Faking orgasms, altering sexual histories, inventing boyfriends...women lie. Makeup, photo filters, push-up bras, and even Spanx are vehicles that lead to authenticity concerns against women. In Faking It: The Lies Women Tell about Sex--And the Truths They Reveal, author Lux Alptraum discusses in detail these common falsehoods along with a variety of reasons why women feel they have little other choice. Alptraum writes, “We lie because it makes our day-to-day lives easier; we lie to keep Faking orgasms, altering sexual histories, inventing boyfriends...women lie. Makeup, photo filters, push-up bras, and even Spanx are vehicles that lead to authenticity concerns against women. In Faking It: The Lies Women Tell about Sex--And the Truths They Reveal, author Lux Alptraum discusses in detail these common falsehoods along with a variety of reasons why women feel they have little other choice. Alptraum writes, “We lie because it makes our day-to-day lives easier; we lie to keep ourselves safe; we lie because no one believes us when we tell the truth. But most of all, we lie because the world expects us to live up to an impossible standard – and frequently, lying is the only way to get through life with our sanity intact. The question isn't whether women are trustworthy. The question is why women lie – and what those lies are trying to tell us.” Many of the subjects discussed within this book have been seen before in other nonfiction works related to gender studies. However, putting it all in the context of female dishonesty made it feel fresh again as it showcases the frustration of women as they navigate in a society that does not accept their truth. With fascinating perspective and well-researched content, Faking It offers readers a lot to think about. I particularly enjoyed the sections that discuss beauty standards along with the ones that draw attention to the largely absent representation of female pleasure and how girls are not taught to think of their own pleasure as an integrated part of sexual development. From 'Baby, It's Cold Outside' to sexist city infrastructures, Alptraum covers it all. Definitely worth the read. Check it out. My favorite quote: “Women lie because they're told, over and over again, that their truths are an impossibility. And – perhaps paradoxically – the best way to combat these everpresent falsehoods, the best way to get women to stop lying in the first place, is with trust, respect, and, above all, belief.”

  2. 5 out of 5

    Laura I.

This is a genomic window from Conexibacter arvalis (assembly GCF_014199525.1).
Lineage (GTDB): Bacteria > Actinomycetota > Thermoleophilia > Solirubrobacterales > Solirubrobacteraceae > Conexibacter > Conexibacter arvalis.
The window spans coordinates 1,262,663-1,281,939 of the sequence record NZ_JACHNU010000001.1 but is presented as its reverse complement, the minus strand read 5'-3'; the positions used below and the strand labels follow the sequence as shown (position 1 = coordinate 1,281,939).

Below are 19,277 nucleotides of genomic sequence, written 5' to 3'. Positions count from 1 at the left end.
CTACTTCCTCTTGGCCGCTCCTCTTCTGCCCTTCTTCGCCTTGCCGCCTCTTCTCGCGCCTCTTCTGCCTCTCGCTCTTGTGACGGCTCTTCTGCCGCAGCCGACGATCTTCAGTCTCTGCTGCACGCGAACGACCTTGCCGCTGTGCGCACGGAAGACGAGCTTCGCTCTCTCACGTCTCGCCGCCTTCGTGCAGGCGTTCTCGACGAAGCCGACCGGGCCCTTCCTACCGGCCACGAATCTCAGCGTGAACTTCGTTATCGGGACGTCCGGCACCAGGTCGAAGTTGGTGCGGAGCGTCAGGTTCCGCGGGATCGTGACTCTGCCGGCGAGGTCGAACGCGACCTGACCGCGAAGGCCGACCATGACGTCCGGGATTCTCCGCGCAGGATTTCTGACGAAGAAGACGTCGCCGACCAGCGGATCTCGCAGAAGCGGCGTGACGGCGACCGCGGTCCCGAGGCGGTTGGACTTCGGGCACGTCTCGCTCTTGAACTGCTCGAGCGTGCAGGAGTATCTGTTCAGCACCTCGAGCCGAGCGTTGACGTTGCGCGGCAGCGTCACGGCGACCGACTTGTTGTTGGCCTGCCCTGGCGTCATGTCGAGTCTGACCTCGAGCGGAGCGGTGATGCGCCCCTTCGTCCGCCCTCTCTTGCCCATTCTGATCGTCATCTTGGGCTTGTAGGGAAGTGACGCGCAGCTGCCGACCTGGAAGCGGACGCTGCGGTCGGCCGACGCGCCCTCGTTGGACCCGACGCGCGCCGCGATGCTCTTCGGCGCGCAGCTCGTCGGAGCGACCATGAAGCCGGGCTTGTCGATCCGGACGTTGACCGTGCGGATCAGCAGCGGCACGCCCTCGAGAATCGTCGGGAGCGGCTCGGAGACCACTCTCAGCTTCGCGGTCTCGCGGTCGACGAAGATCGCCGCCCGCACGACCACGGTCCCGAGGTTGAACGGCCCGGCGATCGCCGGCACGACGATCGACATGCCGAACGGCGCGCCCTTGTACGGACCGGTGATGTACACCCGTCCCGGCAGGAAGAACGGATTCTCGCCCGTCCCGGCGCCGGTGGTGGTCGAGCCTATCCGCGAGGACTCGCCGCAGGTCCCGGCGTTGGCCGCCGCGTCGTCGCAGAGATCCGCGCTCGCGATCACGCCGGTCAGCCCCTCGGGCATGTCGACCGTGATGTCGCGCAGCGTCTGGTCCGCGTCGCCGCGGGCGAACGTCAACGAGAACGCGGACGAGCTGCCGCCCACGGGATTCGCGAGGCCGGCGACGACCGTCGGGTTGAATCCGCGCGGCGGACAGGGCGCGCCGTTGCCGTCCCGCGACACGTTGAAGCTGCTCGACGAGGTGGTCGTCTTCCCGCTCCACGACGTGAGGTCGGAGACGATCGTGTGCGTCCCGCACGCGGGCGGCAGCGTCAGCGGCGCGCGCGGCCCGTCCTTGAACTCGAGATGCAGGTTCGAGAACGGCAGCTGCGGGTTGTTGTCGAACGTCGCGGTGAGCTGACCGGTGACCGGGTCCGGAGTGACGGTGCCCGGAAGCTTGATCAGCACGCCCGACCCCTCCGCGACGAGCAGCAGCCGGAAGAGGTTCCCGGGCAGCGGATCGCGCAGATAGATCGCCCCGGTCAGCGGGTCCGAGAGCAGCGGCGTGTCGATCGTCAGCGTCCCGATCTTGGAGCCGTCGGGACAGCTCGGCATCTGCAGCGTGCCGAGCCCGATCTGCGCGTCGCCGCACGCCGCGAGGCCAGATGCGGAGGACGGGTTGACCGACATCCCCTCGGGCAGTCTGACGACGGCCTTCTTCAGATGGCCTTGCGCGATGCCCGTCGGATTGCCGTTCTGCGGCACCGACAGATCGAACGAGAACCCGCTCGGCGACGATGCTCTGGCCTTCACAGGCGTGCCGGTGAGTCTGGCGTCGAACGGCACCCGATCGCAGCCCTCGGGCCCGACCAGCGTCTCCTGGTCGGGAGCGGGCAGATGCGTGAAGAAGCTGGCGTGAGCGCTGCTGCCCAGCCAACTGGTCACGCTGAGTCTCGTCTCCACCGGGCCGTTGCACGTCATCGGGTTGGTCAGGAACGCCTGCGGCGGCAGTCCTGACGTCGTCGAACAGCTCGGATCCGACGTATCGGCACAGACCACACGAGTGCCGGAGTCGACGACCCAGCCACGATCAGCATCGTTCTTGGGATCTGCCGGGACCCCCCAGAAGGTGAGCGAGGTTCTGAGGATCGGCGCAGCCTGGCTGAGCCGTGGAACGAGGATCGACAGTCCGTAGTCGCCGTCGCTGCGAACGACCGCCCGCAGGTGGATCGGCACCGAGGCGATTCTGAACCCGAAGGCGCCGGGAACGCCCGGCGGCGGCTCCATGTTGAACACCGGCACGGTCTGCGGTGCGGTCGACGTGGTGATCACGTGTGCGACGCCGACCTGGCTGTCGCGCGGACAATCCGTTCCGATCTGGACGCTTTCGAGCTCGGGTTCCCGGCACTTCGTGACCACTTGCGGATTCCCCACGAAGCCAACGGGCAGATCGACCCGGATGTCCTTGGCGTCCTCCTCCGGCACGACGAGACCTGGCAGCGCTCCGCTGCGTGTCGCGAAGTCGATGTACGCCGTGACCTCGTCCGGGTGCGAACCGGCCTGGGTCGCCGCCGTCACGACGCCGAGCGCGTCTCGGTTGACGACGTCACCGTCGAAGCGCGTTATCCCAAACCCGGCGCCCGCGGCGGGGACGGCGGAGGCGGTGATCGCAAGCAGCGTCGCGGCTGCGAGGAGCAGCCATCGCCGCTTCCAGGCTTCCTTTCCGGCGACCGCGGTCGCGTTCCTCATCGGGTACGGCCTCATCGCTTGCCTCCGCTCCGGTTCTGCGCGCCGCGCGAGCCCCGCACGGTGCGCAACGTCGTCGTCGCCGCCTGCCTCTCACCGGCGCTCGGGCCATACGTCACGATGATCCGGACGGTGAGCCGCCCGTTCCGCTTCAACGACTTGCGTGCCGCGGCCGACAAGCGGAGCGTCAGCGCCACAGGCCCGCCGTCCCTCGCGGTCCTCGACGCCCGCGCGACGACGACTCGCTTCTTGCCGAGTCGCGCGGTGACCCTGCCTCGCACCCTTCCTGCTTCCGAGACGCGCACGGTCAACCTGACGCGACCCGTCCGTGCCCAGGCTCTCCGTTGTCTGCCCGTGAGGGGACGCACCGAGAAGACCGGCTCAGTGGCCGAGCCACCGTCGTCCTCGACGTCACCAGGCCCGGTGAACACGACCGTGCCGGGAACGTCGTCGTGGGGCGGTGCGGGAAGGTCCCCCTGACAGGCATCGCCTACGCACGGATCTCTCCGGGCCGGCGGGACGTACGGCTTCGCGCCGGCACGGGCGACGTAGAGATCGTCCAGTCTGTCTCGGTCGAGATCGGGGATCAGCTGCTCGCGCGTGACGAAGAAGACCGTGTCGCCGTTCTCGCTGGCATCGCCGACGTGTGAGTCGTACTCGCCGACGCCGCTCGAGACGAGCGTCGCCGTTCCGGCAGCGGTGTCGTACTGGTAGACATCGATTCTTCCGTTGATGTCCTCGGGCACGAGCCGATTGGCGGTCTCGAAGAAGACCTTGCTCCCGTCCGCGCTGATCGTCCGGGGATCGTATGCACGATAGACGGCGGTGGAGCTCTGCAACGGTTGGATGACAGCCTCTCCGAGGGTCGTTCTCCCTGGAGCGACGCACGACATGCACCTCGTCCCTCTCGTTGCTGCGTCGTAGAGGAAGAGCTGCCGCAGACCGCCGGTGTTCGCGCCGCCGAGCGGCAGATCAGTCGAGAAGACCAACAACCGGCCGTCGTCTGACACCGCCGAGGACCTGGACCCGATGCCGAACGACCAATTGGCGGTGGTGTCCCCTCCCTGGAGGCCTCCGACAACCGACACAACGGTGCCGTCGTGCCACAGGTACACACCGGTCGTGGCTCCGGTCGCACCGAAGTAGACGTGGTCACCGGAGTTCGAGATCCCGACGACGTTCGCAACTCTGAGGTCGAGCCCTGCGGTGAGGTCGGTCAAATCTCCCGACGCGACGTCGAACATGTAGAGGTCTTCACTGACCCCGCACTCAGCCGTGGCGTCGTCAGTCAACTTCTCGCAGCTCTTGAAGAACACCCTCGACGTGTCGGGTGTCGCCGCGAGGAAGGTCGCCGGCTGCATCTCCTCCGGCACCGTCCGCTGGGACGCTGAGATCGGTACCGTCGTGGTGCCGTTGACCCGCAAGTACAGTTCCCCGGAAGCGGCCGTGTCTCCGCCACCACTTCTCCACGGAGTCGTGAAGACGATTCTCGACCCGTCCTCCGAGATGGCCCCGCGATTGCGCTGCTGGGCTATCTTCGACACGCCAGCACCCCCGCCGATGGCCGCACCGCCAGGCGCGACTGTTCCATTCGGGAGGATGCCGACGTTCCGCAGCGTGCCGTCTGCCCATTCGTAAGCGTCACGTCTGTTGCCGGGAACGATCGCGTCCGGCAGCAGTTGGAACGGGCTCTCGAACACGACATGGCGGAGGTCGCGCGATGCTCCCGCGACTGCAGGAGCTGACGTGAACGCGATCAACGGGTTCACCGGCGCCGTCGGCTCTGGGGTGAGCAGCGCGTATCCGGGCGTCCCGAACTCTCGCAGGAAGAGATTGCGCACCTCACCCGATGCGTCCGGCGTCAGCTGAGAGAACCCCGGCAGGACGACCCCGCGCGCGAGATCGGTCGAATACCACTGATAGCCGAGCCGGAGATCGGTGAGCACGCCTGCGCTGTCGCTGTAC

This book is excellent. I thought it might just retread familiar territory (“there’s an orgasm gap, and it’s partly women’s fault because how are men supposed to learn if women keep faking orgasms!!”), and in many places the material was familiar, but it was so much more nuanced and interesting than anything else I’ve read on the topic. First of all, it’s not really about “faking it” in the way we usually mean it. That’s just one chapter of many, although I did think it was a particularly good o This book is excellent. I thought it might just retread familiar territory (“there’s an orgasm gap, and it’s partly women’s fault because how are men supposed to learn if women keep faking orgasms!!”), and in many places the material was familiar, but it was so much more nuanced and interesting than anything else I’ve read on the topic. First of all, it’s not really about “faking it” in the way we usually mean it. That’s just one chapter of many, although I did think it was a particularly good one that opened up the topic in many directions I’d rarely or never seen before (my favorite quote was someone who said “that’s not what I have sex for — if I only wanted to orgasm, I’d just masturbate!”). It’s not even just about women’s lies about sex, as much as it is about the double binds women are put into in every aspect of their public and private lives. It’s about sex, yes, but also about relationships and abuse, jobs and beauty standards and body shaming and so much more. Throughout, Alptraum makes a noticeable effort to talk to (and *listen* to) women who are often completely left out of conversations like these — queer and trans women, women of color, Muslim women, late-in-life virgins, sex workers, asexual/ace-spectrum women, etc. Although most of it is about why women lie to men, it’s not just about women who date men, because all women have to put up with men’s gaze and harassment, which often results in lies like the “I have a boyfriend/husband” lie (because he won’t leave and may double down if he hears the truth of “I only date women”/“I have a girlfriend”/“I’m not interested”). Overall, this book is often upsetting, but super worth reading. I related a great deal to certain parts and learned a lot in others. TW: discussions of rape, sexual harassment, domestic violence/abuse, and other related topics.